I'm a Knu, how do you do?
Former NASA administrator Dan Goldin has emerged from a decade out of the public eye with a new type of computer chip, which he thinks, will shake the industry up.
New geophysical data should make existing data 3 to 10 times more accurate
NASA’s mission to study the deep interior of the Red Planet has been rescheduled to a new 2018 launch timeframe, according to a recent news release from the Jet Propulsion Laboratory at the California Institute of Technology.
Caltech’s Jet Propulsion Laboratory (JPL) in Pasadena, California is the current active site of NASA’s Mars projects, including the $2.5 billion Mars Science Laboratory mission (November 2011 – present), the $14 million per-year “Opportunity” rover (July 2003 – present), and the $720 million Mars Reconnaissance Orbiter (August 2005 – present).
InSight, also known as Interior Exploration using Seismic Investigations, Geodesy and Heat Transport, is a $425 million NASA Discovery Program mission that will place a stationary lander on the surface of Mars to study its early terrestrial formation. The lander will be equipped with a seismometer and a heat transfer probe to measure the planet’s “vital signs” – more specifically, its “pulse” (seismology), “temperature” (heat flow probe), and “reflexes” (precision tracking).
NASA began construction on the InSight lander on May 19, 2014, with general testing starting on May 27, 2015.
The mission was originally known as GEMS (Geophysical Monitoring Station), but underwent a name change in 2012 at the request of the agency.
"The science goals of InSight are compelling, and the NASA and CNES plans to overcome the technical challenges are sound," said John Grunsfeld, associate administrator for NASA's Science Mission Directorate in Washington. "The quest to understand the interior of Mars has been a longstanding goal of planetary scientists for decades. We're excited to be back on the path for a launch, now in 2018."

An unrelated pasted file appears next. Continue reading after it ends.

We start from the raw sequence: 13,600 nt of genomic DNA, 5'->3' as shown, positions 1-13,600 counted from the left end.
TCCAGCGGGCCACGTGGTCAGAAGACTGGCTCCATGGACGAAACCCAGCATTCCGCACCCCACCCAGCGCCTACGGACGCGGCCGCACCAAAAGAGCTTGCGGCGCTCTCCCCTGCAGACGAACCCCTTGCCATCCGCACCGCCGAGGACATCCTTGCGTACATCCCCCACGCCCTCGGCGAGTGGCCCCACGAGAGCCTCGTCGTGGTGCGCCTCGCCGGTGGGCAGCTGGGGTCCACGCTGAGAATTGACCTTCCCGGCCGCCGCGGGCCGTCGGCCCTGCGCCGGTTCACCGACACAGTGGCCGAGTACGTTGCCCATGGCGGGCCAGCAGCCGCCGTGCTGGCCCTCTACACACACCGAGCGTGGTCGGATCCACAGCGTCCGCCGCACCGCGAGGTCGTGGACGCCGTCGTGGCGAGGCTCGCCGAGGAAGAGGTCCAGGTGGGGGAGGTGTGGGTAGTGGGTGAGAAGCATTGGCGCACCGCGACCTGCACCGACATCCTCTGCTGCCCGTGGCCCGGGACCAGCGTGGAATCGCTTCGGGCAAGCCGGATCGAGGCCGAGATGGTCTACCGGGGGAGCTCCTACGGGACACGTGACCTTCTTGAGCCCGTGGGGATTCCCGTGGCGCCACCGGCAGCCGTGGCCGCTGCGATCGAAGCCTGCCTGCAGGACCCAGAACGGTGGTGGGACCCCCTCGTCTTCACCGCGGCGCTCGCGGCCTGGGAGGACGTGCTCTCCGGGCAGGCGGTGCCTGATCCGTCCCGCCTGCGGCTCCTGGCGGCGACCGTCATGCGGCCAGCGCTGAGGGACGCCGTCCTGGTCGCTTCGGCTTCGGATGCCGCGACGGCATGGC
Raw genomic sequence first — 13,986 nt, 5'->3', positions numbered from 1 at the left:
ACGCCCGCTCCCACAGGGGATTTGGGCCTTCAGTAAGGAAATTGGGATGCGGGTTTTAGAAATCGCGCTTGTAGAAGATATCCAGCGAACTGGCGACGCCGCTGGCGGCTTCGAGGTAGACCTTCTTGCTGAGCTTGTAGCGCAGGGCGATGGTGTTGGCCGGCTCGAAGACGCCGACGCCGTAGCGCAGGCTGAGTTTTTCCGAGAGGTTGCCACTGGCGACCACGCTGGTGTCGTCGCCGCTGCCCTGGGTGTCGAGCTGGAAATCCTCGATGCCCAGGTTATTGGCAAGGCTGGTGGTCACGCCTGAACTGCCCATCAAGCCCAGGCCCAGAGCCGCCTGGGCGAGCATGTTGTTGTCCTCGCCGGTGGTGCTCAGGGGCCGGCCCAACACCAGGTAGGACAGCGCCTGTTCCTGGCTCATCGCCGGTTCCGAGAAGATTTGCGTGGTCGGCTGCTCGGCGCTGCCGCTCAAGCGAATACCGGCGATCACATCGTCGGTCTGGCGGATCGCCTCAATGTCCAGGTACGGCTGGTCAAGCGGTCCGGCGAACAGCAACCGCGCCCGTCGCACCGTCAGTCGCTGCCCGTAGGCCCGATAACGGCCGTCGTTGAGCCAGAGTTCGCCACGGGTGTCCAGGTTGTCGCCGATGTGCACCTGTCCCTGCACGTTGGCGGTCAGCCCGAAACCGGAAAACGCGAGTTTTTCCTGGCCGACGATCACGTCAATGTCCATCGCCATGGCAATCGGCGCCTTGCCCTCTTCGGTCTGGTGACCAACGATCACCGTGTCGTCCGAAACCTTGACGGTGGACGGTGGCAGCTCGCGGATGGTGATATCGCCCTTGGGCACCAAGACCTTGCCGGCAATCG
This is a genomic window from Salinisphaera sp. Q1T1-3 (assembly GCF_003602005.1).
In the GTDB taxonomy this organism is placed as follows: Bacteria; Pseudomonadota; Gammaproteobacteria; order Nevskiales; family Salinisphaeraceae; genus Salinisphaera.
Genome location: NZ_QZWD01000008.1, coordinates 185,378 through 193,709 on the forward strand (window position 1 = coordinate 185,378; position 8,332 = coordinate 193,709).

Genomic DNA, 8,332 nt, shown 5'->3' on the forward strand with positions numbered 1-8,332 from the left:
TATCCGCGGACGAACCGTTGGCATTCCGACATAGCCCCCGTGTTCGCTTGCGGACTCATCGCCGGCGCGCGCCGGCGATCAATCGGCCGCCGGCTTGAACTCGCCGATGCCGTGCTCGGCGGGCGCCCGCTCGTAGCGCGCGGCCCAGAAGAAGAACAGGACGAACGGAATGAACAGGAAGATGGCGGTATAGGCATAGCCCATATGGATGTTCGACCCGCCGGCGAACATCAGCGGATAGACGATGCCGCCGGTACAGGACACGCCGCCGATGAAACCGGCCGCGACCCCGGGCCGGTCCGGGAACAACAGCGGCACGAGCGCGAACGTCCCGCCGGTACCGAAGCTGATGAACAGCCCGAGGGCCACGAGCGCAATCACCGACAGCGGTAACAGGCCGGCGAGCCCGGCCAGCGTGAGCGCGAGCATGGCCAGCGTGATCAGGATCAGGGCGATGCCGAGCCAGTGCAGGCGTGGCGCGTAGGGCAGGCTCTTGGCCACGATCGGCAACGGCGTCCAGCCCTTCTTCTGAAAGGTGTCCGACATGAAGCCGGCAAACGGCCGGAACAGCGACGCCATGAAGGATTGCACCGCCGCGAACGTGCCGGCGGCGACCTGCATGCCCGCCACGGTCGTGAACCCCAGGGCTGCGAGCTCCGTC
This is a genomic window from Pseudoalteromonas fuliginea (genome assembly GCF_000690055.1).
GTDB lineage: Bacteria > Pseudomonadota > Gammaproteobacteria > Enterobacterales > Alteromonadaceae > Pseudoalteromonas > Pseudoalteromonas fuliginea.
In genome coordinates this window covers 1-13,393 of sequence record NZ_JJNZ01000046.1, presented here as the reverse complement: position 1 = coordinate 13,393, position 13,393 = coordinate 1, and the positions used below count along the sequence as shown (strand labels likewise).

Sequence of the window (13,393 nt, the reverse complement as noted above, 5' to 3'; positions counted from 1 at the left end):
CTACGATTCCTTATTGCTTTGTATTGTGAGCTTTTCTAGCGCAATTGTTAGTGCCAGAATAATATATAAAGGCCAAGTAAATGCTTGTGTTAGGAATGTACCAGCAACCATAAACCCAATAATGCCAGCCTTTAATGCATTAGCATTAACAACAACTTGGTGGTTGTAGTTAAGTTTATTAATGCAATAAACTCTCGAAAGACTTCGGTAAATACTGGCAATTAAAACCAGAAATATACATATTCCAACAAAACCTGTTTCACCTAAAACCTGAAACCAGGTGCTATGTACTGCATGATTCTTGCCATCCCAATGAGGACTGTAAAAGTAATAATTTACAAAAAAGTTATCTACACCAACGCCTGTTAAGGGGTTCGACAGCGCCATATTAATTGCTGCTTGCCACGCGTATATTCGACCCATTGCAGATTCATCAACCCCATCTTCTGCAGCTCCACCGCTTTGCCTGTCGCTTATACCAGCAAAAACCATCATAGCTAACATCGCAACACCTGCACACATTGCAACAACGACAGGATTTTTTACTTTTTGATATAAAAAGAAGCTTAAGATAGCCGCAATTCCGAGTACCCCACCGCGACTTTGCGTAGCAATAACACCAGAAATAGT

The original InSight Mars launch window was scheduled between March 4 and March 30, 2016. Now, the agency is targeting a new launch window that begins May 5, 2018 with a Mars landing scheduled for November 26, 2018. The mission’s secondary objective is to conduct an in-depth study of geophysics, tectonic activity, and the effects of Martian meteorite impacts. These findings will aid scientists in learning how such processes on Earth could occur in real-world situations.
Overall, the data collected from crust thickness, mantle velocity, core radius, core density, and seismic activity will increase data accuracy by at least three to ten times their current accuracy values.
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